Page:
4) Don’t use boring worksheets – I know – I know… some kids just love worksheets. I get that – I’m one of those strange people. Yet, you can make it exciting by using or making out of the box and off the page printables. Try this free download of a scientific method printable that I made.
5) Not sure how to teach the information/science behind the experiment or project that you had a blast doing? That’s easy to fix… you can google the idea, read it to your kids out of a science book, watch a youtube science video, or find a website with loads of science information.
Get the FREE scientific method printable here!
Don’t forget to check out our other articles on science – Simple Tips for Teaching Science
Sure, I know learning vocabulary is almost like a tradition in America. We’ve been writing our spelling and vocabulary words for decades. We’ve also been finding those science and history bold faced terms that sound like Greek, and trying to look them up. Vocabulary is everywhere… it’s in our math, our language arts, our science, our history, even in art and music. So, are we missing it by requiring students to mundanely write out vocabulary definitions that are longer than my arm? Can it be done another way?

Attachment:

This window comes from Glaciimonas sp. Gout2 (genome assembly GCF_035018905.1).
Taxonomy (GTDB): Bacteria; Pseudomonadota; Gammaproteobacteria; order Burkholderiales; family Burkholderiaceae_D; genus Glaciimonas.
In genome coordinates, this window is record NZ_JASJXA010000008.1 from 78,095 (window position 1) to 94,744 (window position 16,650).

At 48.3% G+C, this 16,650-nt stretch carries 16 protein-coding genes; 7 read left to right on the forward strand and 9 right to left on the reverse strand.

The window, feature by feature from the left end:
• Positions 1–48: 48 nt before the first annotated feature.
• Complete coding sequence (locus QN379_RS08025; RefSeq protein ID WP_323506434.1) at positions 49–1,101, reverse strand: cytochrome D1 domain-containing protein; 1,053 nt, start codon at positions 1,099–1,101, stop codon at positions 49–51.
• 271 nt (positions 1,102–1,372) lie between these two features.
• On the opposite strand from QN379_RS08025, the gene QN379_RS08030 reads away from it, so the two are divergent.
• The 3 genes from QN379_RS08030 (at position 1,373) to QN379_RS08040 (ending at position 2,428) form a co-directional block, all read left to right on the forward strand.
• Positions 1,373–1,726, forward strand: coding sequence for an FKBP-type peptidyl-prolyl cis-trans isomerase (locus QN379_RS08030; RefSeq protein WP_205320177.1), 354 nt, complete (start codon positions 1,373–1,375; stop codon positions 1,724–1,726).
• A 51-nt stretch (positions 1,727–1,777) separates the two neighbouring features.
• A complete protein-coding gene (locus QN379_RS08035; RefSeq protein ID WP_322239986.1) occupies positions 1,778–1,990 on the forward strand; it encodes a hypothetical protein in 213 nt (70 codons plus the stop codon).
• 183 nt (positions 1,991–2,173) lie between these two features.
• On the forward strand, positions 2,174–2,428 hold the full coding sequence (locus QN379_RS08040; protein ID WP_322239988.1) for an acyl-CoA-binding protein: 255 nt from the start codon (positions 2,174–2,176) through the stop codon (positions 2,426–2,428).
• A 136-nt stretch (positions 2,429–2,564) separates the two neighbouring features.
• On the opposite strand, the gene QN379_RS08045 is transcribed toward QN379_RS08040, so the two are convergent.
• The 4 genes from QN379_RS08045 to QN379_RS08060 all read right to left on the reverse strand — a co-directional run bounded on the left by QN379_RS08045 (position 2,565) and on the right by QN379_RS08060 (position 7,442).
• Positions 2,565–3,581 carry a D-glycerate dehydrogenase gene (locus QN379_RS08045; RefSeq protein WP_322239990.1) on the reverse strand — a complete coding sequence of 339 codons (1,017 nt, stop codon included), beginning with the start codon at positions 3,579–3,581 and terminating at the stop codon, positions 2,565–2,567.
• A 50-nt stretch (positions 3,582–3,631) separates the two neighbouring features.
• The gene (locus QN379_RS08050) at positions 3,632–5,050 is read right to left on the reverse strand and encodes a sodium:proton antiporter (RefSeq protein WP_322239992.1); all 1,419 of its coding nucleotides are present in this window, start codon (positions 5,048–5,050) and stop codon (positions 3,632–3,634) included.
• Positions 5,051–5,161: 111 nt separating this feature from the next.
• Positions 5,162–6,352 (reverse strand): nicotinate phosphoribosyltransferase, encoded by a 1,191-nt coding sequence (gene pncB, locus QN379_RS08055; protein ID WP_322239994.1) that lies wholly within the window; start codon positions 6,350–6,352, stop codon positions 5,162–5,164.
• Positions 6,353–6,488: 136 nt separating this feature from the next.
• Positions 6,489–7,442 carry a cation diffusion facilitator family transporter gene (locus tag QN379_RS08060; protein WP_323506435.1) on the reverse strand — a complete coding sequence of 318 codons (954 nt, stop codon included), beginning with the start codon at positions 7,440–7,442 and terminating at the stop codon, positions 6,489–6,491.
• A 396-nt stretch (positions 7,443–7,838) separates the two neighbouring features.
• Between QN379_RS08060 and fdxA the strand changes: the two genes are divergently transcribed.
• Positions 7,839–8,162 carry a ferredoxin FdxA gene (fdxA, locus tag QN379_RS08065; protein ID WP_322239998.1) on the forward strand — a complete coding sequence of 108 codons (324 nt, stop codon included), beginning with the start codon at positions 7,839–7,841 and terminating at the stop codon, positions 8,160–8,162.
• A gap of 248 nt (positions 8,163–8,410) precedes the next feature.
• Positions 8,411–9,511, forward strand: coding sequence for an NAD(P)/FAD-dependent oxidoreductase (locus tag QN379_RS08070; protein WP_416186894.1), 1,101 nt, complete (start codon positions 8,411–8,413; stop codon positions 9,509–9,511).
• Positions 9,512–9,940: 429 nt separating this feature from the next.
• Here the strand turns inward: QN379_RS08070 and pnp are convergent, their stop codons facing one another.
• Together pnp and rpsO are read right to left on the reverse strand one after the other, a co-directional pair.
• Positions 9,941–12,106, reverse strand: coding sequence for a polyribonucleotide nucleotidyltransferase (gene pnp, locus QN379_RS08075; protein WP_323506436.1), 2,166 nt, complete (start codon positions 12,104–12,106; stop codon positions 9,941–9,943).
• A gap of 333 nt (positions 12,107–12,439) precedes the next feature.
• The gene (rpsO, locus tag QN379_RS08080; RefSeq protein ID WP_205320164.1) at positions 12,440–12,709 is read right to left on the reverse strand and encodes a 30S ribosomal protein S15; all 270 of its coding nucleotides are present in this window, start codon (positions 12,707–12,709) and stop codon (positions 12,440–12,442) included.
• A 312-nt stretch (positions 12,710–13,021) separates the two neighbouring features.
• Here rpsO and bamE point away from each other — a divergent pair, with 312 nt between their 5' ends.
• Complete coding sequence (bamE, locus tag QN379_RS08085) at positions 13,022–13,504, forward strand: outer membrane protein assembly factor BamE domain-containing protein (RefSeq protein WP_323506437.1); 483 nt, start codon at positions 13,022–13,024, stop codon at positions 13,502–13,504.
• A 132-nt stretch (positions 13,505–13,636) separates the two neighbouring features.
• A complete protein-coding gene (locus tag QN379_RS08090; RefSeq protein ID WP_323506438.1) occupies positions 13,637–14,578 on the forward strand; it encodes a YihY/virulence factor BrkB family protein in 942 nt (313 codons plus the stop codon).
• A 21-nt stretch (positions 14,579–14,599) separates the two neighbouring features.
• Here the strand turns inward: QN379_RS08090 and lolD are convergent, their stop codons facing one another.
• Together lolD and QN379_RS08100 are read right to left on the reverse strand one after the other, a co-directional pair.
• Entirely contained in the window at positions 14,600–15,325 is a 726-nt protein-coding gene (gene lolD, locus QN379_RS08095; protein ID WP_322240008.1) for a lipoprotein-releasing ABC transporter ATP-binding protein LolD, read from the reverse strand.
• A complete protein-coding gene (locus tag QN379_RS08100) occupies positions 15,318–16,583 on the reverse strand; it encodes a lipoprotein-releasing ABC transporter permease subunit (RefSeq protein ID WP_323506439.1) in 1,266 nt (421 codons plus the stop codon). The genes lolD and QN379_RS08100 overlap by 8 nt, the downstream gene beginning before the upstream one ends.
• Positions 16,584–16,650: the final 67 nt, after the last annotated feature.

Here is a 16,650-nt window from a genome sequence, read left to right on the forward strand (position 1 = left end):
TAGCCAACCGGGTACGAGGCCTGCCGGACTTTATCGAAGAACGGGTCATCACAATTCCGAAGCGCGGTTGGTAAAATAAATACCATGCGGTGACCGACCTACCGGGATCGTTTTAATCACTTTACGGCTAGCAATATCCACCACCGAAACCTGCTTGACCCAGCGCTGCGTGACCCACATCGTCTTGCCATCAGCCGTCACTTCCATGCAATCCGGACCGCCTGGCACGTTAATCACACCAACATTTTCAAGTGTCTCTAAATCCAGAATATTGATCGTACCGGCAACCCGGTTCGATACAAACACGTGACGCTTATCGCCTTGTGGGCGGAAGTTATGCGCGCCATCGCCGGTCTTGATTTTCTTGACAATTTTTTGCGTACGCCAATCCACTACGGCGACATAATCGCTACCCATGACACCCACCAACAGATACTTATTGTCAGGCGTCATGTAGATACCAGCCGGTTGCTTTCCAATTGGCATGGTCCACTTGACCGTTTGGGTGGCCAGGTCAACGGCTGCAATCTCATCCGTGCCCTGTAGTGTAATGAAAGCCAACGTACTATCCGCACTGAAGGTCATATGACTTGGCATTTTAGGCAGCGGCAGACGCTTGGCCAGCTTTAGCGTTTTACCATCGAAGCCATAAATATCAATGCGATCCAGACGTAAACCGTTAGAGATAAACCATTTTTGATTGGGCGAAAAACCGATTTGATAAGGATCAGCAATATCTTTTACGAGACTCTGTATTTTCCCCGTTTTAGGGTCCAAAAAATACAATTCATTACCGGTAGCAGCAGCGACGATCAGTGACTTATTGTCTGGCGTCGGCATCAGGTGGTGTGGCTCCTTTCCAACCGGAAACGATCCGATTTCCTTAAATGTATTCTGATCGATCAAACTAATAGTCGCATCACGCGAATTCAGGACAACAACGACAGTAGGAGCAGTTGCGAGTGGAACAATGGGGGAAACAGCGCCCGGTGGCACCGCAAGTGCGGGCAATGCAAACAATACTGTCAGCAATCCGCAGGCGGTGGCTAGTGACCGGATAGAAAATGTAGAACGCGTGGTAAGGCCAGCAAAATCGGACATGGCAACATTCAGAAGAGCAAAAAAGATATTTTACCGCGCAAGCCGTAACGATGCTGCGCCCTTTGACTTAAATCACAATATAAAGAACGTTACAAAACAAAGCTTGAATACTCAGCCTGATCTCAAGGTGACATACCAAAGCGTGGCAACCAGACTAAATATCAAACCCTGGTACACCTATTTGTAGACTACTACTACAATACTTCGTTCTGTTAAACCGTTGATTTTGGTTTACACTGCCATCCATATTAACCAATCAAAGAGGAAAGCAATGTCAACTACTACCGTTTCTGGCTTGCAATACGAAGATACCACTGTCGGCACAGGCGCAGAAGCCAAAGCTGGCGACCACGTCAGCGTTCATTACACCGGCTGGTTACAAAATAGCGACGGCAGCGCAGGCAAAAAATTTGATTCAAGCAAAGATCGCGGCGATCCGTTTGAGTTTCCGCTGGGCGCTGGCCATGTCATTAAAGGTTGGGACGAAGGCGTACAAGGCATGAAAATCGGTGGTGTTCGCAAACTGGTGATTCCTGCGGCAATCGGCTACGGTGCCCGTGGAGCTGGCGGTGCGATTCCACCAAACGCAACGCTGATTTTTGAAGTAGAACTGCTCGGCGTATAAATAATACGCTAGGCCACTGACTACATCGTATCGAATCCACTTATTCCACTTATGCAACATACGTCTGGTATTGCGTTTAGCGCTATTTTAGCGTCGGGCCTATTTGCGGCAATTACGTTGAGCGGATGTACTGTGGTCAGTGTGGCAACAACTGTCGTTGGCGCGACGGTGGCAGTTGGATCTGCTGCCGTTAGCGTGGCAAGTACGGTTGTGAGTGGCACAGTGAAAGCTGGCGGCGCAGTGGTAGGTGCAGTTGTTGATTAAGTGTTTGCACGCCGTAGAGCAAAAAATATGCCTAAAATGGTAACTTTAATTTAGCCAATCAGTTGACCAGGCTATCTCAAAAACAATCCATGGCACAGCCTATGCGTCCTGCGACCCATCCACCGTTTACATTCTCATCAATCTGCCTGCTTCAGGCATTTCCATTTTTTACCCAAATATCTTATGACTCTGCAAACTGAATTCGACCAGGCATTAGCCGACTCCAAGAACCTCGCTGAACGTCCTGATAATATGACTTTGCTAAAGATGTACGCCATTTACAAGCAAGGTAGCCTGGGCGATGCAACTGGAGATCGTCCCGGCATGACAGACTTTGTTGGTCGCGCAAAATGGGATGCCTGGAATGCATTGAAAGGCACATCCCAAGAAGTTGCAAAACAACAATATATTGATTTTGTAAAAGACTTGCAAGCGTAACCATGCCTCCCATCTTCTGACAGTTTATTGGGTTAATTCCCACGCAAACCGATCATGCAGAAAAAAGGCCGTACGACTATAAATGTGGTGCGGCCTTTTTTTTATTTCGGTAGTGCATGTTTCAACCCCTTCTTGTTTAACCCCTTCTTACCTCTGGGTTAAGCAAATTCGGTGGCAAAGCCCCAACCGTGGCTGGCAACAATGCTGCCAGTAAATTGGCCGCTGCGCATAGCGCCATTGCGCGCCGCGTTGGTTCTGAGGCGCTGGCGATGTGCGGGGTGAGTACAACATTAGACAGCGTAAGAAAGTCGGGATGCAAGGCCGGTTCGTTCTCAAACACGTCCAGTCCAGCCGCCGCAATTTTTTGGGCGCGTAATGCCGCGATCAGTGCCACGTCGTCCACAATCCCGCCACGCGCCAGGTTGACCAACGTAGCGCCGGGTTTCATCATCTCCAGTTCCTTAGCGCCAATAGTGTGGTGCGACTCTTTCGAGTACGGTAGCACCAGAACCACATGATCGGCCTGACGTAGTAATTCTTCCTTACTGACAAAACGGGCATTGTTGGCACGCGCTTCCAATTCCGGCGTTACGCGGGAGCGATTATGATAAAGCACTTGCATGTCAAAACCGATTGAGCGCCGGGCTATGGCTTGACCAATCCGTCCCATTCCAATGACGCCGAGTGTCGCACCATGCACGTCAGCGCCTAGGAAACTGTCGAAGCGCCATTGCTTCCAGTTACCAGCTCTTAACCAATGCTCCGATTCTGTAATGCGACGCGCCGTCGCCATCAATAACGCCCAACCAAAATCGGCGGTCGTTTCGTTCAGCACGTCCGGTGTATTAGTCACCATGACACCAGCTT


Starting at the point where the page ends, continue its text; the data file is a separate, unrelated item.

For the most part vocabulary instruction in America has been based on a written or oral learning process. Yet, we know that learning vocabulary works best when the new words are connected to old meanings. That simply means that the new knowledge is taught via connections to the knowledge the student has already (aka schemata.) These connections to meaning are like routes on a map, and they enable understanding. Proverbs 14:6 says, “…knowledge is easy unto him that understandeth.” It is the connections that make the understanding, and it is these connections in learning that I have based my teaching methods on for over 20 years. If you want a child to learn something – connect it to what he already knows!